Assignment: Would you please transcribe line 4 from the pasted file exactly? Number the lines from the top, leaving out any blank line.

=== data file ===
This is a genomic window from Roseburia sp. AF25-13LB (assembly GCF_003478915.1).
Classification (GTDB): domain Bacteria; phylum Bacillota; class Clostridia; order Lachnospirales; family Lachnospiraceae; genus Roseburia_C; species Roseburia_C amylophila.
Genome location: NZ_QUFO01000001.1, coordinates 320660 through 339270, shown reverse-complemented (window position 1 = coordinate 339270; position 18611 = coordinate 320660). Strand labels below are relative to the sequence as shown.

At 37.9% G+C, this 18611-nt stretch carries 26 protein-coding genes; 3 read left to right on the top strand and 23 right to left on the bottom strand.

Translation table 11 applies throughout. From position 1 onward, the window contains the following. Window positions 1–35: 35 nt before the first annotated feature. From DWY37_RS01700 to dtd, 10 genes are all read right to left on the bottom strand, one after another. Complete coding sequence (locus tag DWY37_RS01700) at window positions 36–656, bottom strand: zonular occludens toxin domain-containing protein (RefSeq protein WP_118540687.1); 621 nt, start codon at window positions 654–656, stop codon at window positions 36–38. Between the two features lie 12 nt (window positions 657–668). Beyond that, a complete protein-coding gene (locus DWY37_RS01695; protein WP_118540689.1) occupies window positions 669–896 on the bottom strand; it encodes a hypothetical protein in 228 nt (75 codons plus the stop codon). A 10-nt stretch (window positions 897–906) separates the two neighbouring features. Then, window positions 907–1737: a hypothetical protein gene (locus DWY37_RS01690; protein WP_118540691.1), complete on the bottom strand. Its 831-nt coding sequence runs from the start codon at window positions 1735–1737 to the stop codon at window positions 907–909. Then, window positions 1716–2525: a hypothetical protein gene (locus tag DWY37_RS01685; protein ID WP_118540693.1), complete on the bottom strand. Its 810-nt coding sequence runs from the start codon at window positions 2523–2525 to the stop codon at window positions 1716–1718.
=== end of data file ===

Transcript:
At 37.9% G+C, this 18611-nt stretch carries 26 protein-coding genes; 3 read left to right on the top strand and 23 right to left on the bottom strand.